Last week, I attended my sixth or seventh Public Relations Society of America (PRSA) International Conference, dating back to my years with the Public Relations Student Society of America (PRSSA) while I was in college. Indeed, the fact that PRSSA co-locates their national conference in the same city as the big kids conference is one of the reasons why I think it’s such a good event. I also recently participated in a panel event put on by the Georgetown chapter of the the Social Media Education Connection (SMCEDU) where we talked about social media with a group of Georgetown students. Between these two events and my involvement with SMCEDU, I’ve spoken with a LOT of very bright, very ambitious, and very enthusiastic students.
Talking with these student reminded me of a recent post I did for the PRSA-NCC blog, “I Just Graduated and I Want a Job in Social Media.” So, to help those students I’ve met recently, including: Renee Goldman, Yu-Ching Chiang, Heather Richey, Brooks Cooper, Jen Dryer, Courtney Wilson, Mike Hayes, and many others I’ve met over the last few weeks, I’m reprinting that post here:
For the last few months, I’ve been talking with a lot of new college grads about their college experiences, jobs, and careers. When I tell these eager young professionals that I’m a communications consultant who specializes in social media, I usually get one of two questions: 1) What does that mean? or 2) Seriously? How do I get to do that?
To address those of you who would have asked me the first question, I help my government clients develop and implement communications strategies and tactics so that they can better communicate with their employees, other government partners, the general public – essentially with any of their stakeholders. One way in which I do this is through the strategic use of social media tools like blogs, Facebook, Twitter, etc.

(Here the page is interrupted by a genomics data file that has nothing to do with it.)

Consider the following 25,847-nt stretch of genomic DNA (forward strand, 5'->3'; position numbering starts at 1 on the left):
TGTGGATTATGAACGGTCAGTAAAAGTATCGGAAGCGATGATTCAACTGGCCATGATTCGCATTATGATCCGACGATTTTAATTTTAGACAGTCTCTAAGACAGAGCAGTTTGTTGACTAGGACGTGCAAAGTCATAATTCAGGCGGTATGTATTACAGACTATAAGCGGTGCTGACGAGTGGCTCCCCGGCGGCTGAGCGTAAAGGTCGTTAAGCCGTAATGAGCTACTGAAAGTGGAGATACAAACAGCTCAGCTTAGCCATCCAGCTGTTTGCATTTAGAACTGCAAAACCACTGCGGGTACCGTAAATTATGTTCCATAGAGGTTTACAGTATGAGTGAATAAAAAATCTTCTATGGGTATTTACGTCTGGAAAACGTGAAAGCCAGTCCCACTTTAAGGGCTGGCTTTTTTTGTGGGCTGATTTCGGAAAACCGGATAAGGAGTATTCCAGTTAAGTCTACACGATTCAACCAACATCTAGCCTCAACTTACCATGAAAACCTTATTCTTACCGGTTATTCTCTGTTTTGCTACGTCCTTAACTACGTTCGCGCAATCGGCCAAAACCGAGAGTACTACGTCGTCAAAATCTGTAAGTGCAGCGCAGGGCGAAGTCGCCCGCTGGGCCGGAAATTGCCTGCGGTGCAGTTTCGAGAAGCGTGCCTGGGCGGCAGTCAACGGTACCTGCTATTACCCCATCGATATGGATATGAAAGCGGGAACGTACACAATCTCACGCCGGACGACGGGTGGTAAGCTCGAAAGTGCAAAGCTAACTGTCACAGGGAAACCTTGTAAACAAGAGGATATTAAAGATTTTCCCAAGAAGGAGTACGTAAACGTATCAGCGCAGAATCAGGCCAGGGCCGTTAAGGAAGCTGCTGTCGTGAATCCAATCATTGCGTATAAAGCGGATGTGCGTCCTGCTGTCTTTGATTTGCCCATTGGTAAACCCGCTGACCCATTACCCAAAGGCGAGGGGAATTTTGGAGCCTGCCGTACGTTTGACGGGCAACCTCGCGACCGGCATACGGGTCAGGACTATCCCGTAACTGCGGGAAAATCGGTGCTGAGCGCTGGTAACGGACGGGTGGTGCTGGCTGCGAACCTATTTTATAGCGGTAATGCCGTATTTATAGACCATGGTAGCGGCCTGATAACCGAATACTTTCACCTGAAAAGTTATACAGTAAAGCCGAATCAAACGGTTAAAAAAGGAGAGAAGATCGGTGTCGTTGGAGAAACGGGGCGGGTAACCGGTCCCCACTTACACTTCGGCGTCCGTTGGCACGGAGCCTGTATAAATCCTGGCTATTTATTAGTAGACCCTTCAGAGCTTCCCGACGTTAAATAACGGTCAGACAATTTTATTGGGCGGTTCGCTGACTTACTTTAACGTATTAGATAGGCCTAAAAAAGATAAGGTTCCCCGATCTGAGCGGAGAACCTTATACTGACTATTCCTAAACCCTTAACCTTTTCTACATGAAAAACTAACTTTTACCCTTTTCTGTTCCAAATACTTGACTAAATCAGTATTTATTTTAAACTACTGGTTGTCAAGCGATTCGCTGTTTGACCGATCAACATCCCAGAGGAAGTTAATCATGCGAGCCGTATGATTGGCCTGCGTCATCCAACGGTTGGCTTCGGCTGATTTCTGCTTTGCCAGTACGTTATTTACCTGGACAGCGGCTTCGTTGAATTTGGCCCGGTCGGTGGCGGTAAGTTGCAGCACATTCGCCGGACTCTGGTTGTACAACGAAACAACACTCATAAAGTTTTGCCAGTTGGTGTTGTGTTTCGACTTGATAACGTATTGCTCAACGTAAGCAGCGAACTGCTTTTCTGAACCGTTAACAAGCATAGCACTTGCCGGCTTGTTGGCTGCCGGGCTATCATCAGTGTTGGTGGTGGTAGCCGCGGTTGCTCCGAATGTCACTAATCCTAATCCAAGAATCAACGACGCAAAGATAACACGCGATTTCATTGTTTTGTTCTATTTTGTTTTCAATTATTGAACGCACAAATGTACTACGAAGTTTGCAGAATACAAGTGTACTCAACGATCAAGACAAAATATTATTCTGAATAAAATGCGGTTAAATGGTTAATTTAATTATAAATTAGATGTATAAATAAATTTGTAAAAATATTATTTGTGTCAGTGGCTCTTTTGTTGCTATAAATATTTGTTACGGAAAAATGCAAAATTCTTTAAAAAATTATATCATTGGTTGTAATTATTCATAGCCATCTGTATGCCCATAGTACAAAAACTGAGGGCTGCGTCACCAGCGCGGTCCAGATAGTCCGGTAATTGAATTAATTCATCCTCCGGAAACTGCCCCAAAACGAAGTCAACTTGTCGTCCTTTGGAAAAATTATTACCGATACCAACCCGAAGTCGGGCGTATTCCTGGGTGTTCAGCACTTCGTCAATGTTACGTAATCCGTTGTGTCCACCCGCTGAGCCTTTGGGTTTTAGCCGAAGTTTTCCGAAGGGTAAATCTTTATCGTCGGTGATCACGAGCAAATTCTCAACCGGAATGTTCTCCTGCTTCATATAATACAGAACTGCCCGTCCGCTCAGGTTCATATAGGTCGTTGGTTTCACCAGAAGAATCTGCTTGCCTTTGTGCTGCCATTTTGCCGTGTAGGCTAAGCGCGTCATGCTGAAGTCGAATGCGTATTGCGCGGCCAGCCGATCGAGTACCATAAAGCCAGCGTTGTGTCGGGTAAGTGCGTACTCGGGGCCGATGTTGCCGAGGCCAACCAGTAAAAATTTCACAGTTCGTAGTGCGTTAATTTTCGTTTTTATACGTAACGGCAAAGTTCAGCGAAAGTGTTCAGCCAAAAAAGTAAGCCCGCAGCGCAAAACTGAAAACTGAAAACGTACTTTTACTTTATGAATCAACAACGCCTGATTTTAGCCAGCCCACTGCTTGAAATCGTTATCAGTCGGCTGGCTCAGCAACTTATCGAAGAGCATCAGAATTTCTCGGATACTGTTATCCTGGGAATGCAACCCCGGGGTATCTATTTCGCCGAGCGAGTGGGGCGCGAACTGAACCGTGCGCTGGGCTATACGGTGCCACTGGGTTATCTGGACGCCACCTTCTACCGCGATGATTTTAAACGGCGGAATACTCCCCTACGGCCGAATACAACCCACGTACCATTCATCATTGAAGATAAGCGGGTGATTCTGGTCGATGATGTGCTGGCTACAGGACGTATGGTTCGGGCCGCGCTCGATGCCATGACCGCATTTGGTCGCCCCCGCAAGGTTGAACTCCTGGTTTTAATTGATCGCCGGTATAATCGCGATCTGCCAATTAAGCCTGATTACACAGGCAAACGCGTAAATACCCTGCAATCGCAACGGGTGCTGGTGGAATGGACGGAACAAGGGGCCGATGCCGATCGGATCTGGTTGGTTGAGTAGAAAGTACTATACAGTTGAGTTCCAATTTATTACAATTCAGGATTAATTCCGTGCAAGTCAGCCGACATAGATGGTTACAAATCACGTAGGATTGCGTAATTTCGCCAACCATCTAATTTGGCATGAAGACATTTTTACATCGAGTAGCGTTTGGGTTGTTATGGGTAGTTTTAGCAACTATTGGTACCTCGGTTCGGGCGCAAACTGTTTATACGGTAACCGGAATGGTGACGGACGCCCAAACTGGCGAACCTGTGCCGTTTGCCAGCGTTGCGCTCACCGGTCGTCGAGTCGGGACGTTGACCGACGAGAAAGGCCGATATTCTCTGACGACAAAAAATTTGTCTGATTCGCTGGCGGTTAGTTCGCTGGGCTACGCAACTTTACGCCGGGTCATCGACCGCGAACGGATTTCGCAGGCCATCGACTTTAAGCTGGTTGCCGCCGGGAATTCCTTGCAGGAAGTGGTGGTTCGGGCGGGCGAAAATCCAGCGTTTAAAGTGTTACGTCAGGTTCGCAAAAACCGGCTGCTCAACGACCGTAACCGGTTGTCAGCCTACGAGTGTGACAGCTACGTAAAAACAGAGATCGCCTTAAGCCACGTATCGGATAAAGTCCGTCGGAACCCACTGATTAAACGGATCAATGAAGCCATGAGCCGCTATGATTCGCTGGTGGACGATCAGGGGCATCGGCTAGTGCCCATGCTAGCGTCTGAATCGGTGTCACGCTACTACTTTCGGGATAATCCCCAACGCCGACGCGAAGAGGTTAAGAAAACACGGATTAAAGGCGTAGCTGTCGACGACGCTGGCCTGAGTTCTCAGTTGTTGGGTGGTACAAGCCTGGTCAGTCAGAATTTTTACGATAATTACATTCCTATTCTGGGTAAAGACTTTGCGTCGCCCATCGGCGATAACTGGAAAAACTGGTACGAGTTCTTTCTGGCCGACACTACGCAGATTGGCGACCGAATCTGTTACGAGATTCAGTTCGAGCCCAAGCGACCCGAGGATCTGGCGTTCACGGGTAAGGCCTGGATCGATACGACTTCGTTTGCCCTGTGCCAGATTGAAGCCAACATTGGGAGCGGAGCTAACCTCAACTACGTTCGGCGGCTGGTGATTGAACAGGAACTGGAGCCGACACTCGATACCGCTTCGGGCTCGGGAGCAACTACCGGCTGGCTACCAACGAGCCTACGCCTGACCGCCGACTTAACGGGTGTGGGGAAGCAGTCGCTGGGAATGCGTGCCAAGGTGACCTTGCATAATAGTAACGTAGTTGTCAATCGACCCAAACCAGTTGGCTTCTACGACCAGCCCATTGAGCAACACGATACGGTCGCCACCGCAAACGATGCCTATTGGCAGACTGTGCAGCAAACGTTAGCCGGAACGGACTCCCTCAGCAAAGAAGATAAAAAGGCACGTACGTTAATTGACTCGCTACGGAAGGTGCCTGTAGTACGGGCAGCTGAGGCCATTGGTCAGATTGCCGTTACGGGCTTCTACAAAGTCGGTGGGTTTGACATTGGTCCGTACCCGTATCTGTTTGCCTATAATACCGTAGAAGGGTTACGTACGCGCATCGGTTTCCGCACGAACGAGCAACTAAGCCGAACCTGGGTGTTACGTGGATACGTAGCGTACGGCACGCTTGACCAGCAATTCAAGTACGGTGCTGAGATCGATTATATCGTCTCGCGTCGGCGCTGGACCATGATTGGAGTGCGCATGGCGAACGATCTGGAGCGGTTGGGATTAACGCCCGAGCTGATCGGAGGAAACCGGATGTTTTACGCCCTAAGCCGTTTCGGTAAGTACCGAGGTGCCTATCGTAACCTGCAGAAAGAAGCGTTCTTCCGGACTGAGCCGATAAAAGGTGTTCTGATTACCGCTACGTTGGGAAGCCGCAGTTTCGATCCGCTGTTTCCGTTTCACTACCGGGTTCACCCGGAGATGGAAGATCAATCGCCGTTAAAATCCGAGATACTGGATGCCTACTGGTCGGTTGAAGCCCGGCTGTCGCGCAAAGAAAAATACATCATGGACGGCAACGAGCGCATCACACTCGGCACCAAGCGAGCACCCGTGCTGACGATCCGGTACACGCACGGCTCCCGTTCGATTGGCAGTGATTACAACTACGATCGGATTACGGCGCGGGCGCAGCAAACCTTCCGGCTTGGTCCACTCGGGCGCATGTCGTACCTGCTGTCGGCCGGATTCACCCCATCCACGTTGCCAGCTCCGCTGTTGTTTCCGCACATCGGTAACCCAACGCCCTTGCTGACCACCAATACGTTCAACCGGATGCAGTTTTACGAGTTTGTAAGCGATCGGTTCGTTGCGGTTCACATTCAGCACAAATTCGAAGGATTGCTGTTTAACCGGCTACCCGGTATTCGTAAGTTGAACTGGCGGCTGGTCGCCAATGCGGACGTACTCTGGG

However, the second question has been much more popular and has led to the most interesting conversations. So, for all you new college graduates out there looking to get a public relations or communications position that involves social media, here’s a little primer:
DO include links to your blog, LinkedIn profile, Facebook page, Twitter profile or any other social media site on your resume. Employers want to see things that you’ve written and how you use these sites.
DON’T forget to make use of the privacy settings on these sites. Your future employer WILL Google you, not to try to find incriminating pictures, but to get a better idea of how you use social media. Using Facebook to organize your local PRSSA chapter is very different from using Facebook to invite your friends to a kegger. It’s all about balance – most people realize that you have a life outside of work. That’s ok. Just make sure that’s not all you’re about.
DO some research on your potential employer and discover what, if any, social media presence they have. If you’re applying for a government position working with communications or social media, you better be able to tell me that you at least know what GovLoop is.
DON’T try too hard. I don’t want to do a search on you to discover that you joined Twitter a week ago and you’re following every Booz Allen employee you could find or that you’ve just joined 26 different PR-related groups on LinkedIn in the last few days. Just be you and be authentic.
DO be ready to walk me through the steps you might take if I told you that I the CEO of a company and I wanted to start a blog. Hint: if you tell me that you don’t have any experience with doing that, you’re probably not going to be interviewing much longer 🙂
DON’T overvalue your social media skills. Social media, while hot right now, isn’t always the answer. Make sure that you have a solid understanding of communication principles because we can teach you how to use Twitter – it’s much more difficult to teach you how to successfully build a communications strategy.
And last, but certainly not least, please DO a Google search for your name. What shows up? What doesn’t? Remember that this is the new first impression. If you aren’t completely honest about your skills and experiences, it’s really easy to track your digital exhaust and find out the truth. So, what kind of first impression do you want to make?